NORTH SHORE — U.S. Rep. Raul Ruiz hosted federal, state and local officials at the Salton Sea Friday to discuss ways of preserving the lake despite limited government funding and its water source being sold to the coastal cities.
Due to diminishing water, a bathtub ring of past pesticide, and other environmental hazard materials now circles the lake. As this dries, it is picked up by the wind and carried through the rural towns of Imperial and Coachella Valley.
There are many expensive ideas, but the state and federal government has found funds to implement smaller projects that will keep parts of the dry beds covered with shallow ponds.
“We have that momentum,” Ruiz told the group at the North Shore Beach and Yacht Club. “The solution is a puzzle. We all have a piece of it.”
Some government officials are looking to the solar and geothermal businesses that exist next to the lake to provide additional funding.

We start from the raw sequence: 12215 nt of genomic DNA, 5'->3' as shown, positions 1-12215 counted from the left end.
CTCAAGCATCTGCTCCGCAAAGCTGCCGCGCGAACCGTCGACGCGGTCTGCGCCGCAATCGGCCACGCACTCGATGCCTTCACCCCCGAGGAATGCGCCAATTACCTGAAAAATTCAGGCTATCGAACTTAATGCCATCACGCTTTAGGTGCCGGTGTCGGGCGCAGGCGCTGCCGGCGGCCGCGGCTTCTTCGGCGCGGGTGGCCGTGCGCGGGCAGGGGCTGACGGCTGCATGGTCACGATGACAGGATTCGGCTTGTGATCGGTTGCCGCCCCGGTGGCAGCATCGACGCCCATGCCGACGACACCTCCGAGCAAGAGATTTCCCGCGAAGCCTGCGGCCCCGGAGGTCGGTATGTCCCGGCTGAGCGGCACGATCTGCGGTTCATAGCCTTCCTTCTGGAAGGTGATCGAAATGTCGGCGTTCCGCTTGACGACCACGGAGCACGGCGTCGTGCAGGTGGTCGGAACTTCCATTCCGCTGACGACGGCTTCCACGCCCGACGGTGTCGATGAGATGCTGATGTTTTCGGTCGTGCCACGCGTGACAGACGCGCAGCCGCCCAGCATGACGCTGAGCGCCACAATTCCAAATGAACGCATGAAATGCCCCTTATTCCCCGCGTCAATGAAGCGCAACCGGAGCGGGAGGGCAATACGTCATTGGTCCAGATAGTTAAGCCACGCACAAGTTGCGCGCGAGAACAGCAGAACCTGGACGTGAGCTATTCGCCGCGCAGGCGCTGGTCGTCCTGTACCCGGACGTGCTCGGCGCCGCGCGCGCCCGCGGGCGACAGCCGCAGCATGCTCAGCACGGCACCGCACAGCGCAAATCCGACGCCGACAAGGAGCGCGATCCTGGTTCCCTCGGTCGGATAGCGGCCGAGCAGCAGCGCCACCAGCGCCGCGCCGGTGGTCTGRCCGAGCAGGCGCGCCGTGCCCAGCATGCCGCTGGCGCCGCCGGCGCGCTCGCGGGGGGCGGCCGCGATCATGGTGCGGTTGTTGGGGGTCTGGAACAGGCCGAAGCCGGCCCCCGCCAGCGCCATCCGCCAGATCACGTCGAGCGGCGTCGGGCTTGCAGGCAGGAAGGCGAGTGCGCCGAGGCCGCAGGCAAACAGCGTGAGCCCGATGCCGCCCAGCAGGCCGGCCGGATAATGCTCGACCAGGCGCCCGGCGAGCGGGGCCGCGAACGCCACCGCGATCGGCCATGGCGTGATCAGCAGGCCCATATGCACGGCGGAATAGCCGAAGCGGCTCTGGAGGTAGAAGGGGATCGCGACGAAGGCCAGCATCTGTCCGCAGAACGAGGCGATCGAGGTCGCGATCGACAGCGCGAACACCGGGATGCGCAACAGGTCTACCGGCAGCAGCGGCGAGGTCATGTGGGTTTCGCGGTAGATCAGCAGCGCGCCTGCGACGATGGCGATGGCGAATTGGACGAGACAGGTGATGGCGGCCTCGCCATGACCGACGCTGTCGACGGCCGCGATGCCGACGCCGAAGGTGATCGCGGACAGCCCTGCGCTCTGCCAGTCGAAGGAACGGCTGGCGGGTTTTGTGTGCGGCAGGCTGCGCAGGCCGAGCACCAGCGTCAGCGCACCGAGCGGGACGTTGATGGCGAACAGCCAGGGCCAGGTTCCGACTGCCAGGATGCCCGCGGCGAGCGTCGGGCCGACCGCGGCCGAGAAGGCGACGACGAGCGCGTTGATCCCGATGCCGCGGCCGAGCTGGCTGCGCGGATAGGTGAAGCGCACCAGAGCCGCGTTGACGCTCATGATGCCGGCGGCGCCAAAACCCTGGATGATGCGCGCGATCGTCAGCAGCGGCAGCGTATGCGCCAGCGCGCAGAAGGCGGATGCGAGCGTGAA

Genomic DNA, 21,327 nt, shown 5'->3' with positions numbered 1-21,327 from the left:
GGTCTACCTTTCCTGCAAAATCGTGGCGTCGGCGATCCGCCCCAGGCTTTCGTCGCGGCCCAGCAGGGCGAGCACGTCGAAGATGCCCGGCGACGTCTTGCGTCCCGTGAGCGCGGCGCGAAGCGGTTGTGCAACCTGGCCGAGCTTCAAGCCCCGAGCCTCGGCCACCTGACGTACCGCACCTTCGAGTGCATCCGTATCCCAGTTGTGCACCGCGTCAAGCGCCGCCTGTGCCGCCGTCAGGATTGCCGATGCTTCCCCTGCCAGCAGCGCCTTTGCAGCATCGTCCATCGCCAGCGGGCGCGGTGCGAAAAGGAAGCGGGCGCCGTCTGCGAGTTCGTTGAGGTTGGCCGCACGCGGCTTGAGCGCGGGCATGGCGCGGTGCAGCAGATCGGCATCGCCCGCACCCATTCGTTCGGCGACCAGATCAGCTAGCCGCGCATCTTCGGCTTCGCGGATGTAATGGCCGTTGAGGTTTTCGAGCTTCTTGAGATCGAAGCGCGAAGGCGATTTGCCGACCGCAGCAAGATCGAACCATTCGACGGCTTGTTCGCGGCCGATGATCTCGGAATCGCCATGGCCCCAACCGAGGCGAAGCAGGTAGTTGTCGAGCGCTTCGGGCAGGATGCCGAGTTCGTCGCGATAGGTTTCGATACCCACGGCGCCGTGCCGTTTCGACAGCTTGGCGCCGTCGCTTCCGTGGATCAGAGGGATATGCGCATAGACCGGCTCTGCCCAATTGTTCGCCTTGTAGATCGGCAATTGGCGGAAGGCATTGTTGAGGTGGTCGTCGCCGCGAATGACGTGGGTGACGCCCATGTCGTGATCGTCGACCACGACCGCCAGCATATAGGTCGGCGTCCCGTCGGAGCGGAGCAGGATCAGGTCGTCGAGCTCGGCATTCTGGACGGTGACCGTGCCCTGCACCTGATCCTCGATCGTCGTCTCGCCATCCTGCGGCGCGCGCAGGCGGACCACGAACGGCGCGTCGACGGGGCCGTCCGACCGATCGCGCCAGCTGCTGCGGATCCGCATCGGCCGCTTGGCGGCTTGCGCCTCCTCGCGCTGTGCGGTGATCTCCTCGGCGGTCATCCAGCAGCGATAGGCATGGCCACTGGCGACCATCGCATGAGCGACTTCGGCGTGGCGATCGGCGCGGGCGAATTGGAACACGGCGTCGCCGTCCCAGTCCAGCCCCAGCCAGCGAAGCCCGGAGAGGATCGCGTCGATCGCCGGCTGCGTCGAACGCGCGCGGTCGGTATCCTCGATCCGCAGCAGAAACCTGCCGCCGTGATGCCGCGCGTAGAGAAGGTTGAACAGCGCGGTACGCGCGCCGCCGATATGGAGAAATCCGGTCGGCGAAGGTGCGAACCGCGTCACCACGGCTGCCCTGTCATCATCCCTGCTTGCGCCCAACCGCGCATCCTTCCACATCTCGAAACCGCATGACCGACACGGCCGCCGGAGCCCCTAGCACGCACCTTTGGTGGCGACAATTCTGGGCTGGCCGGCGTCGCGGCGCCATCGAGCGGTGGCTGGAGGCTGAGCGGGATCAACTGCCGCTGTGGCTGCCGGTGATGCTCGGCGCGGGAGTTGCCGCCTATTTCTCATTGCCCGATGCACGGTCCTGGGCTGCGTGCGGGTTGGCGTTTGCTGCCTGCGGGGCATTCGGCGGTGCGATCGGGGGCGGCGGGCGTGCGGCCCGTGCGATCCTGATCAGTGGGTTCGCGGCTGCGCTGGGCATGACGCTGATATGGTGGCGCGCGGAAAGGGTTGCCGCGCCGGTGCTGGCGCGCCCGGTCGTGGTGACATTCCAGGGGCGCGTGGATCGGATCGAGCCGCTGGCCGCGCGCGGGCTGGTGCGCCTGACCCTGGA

Many ideas brought up were impractical according to several Salton Sea Authority members, such as piping in water, or building canals from the Sea of Cortez.
Even if such plans were to come through, though, the Salton Sea is expected to have less water flowing into it in the coming years.
The Salton Sea is called an accidental sea since it was created by a flood of the Colorado River in 1905. However, the Indians of the area claim there was a sea there thousands of years prior and it has come and gone according to once normal flooding of the Colorado River before damming upstream eventually put the river under man’s control.
Earlier this month, state officials gave tentative approval to Salton Sea Financial Assistance Program grants totaling about $3 million. Those grants are to support three projects that involve creating and improving wetland areas along the lake shore.
The Obama administration also allotted $200,000 in its budget request to support work by the Army Corps of Engineers on Salton Sea projects.
Al Kalin attended the gathering as a representative of the Imperial County Farm Bureau. He said he has been attending meetings aimed at saving the Salton Sea for about 40 years. “I’m here today hoping it works,” he said.
Kalin noted that the dust blown into the air from exposed stretches of lake bed is a growing problem, and said efforts to keep those areas covered with water are crucial. “Every time we can do a small project that can cover that playa, I think that’s a step in the right direction,” he said.